The Maine Judicial Branch has finally issued guidance for members of the public and the press who want to watch virtual hearings, more than four months after the pandemic disrupted court operations.

The state courts have been slowly scheduling more hearings, trying to address a mounting backlog. But they have relied heavily on video conferencing without a reliable way for the public to observe.

Courtrooms have technically been open for people who want to listen in on virtual hearings, but Friday’s announcement was the first official guidance about how to do that. It was also the first time the state courts have said the public will be allowed to watch those hearings online without going to a courthouse, an option that has been available in Maine’s federal courts for months.

Meanwhile, the Judicial Branch is asking for $8.5 million in emergency federal funds to improve those video and telephone hearings.

“The bottom line is that our courthouses and paper systems have proved to be inadequate in the face of this public health emergency,” Ted Glessner, the state court administrator, wrote to lawmakers last week.

Judy Meyer, executive editor of the Sun Journal in Lewiston, Kennebec Journal in Augusta and Morning Sentinel in Waterville, spoke to court officials in May about the need for public access to the courts. She said they were gracious and responsive in developing the plan that was released Friday.

“I do think the court was responsive in developing this plan, and was gracious in collecting voices from stakeholders, but there are simply so many wrinkles under COVID that not all can be ironed out,” said Meyer, who is also the vice president of the Maine Freedom of Information Coalition.

Meyer said she is concerned about new hurdles for the public to access court proceedings. The order directs people who want to listen to or observe a remote hearing to contact the clerk’s office. She worried that people who do not have email addresses or reliable internet access would not be able to receive that log-in information or watch the hearing online.

“I think the rules for the press are fair and ensure our ability to cover the business of our courts, but I’m not so certain that the public will be able to access proceedings with the same ease,” she said. “The media is accustomed to filing coverage requests and has the technology needed for digital access. The public is not so well equipped and the requirement that people contact the clerk’s office to obtain an invitation is a hurdle for the public and, I expect, for the clerks.”

Other public entities have adapted to virtual platforms more quickly. The Maine Legislature, for example, has been holding committee meetings on Zoom and live-streaming them on YouTube. But Amy Quinlan, spokeswoman for Maine Judicial Branch, said the transition has been more complicated for the courts.

They have struggled to navigate what they call “hybrid” hearings, when some parties are in the courtroom and others join remotely. They needed a platform that would protect the rights of every participant, like the right for an attorney and a client to speak in private even if they weren’t in the same room. They also needed a platform that would create a record of the hearing, which is required by law. The Judicial Branch finally settled on Zoom, which has been used by the federal courts in Maine since the start of the pandemic.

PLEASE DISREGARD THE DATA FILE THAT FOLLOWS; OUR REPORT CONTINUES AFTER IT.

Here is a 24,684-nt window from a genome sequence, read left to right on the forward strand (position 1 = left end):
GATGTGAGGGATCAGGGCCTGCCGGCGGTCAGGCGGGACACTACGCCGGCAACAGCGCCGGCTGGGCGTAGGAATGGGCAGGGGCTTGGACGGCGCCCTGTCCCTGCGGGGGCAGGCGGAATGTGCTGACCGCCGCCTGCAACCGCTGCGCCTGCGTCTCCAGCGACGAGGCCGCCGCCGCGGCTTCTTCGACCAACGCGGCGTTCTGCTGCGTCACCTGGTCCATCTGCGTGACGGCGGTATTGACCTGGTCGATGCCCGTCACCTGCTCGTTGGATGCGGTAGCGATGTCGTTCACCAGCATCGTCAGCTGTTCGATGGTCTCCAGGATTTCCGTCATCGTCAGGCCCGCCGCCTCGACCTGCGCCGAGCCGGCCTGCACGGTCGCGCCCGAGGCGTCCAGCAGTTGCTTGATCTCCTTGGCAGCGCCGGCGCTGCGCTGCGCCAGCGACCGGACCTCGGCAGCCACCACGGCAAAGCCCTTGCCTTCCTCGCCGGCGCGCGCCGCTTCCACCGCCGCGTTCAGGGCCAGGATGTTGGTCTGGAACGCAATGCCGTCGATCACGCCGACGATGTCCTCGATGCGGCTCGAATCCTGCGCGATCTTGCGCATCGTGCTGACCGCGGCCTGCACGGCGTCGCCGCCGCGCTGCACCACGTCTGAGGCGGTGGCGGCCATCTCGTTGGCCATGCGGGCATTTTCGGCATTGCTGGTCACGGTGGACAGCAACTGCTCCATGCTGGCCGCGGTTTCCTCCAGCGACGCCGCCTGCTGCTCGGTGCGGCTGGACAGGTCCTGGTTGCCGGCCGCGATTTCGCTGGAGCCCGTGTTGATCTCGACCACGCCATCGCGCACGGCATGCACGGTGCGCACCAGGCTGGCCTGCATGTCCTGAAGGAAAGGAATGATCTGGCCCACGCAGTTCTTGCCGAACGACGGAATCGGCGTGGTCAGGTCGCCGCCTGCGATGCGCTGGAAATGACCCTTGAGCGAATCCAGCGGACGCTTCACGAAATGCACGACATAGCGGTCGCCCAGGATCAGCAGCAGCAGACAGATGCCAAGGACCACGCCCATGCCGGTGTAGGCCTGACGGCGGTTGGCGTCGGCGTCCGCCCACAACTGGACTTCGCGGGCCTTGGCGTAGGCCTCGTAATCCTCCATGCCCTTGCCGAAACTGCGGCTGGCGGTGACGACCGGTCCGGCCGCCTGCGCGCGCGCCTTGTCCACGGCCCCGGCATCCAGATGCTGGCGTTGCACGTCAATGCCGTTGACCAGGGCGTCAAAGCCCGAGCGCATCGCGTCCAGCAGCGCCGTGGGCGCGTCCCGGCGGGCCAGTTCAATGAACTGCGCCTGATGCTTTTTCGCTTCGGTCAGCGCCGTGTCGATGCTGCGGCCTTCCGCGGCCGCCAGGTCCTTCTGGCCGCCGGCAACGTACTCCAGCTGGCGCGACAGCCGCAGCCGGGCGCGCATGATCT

“It is part of what we’ve taken some time to work through,” Quinlan said. “We’re getting there.”

But getting there will require money.

Maine received $1.25 billion through the federal CARES Act, which provided states with emergency funds to respond to the pandemic. The state has allocated some – but not all – of that money so far.

Anya Trundy, a spokeswoman for the Department of Administrative and Financial Services, said $588 million has been dedicated to needs like personal protective equipment, the unemployment claims and insurance trust fund, coronavirus testing and rent relief. That still leaves $662 million, although Trundy noted that the unemployment system and local schools will likely need more money than what has already been allocated to them.

The Judicial Branch is asking for $13 million from that remaining pot.

A one-page summary shows that $8.5 million would be used to improve the technology used in remote hearings, but it does not provide a specific breakdown of how that money would be used. Quinlan said it would cover Zoom licenses, as well as equipment like cameras and microphones.

The remaining $4.5 million in the request would mostly be spent on facilities, including improvements to ventilation systems and rental of extra space for jury selection.

Court officials first submitted that request in May, and Glessner made his pitch directly to the Legislature’s Appropriations and Financial Affairs Committee last week. That group is not responsible for directly allocating funds but is tasked with making recommendations to the governor’s office.

Glessner told them the Judicial Branch has already spent more than $700,000 on costs related to COVID-19, including the Zoom licenses and laptops. Its budget for this year is $87.8 million.

“But by doing so, we have sacrificed in the short-term available funding for other critical court programs. … If we do not receive federal funding to support these solutions, we will need to make drastic changes to our budget for the current year which will significantly impact our ability to provide services,” he wrote in his testimony.

But whether Gov. Janet Mills will grant that request is still uncertain. Trundy said Mills has asked Congress to give more aid to the states and more flexibility in using that money.

“The Administration is taking into consideration these important requests, such as the one from the Judicial Branch, but one thing is clear: the need for funding far outpaces what Maine has,” Trundy wrote in an email.

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